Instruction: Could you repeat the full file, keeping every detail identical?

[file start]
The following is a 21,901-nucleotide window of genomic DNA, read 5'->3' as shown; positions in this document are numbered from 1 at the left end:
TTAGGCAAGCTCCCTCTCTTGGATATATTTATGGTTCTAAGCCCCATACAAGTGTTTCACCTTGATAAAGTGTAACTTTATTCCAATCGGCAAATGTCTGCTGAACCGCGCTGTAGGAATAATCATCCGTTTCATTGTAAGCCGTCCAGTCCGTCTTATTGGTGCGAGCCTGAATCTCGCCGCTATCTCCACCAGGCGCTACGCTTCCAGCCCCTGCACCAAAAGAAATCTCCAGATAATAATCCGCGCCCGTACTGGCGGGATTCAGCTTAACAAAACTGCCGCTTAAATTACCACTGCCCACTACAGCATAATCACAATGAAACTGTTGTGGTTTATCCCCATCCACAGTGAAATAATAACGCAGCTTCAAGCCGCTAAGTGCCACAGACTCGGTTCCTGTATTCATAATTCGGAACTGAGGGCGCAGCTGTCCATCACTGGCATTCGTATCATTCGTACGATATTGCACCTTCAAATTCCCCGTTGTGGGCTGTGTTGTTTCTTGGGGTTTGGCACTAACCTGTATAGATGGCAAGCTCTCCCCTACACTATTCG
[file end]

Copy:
The following is a 21,901-nucleotide window of genomic DNA, read 5'->3' as shown; positions in this document are numbered from 1 at the left end:
TTAGGCAAGCTCCCTCTCTTGGATATATTTATGGTTCTAAGCCCCATACAAGTGTTTCACCTTGATAAAGTGTAACTTTATTCCAATCGGCAAATGTCTGCTGAACCGCGCTGTAGGAATAATCATCCGTTTCATTGTAAGCCGTCCAGTCCGTCTTATTGGTGCGAGCCTGAATCTCGCCGCTATCTCCACCAGGCGCTACGCTTCCAGCCCCTGCACCAAAAGAAATCTCCAGATAATAATCCGCGCCCGTACTGGCGGGATTCAGCTTAACAAAACTGCCGCTTAAATTACCACTGCCCACTACAGCATAATCACAATGAAACTGTTGTGGTTTATCCCCATCCACAGTGAAATAATAACGCAGCTTCAAGCCGCTAAGTGCCACAGACTCGGTTCCTGTATTCATAATTCGGAACTGAGGGCGCAGCTGTCCATCACTGGCATTCGTATCATTCGTACGATATTGCACCTTCAAATTCCCCGTTGTGGGCTGTGTTGTTTCTTGGGGTTTGGCACTAACCTGTATAGATGGCAAGCTCTCCCCTACACTATTCG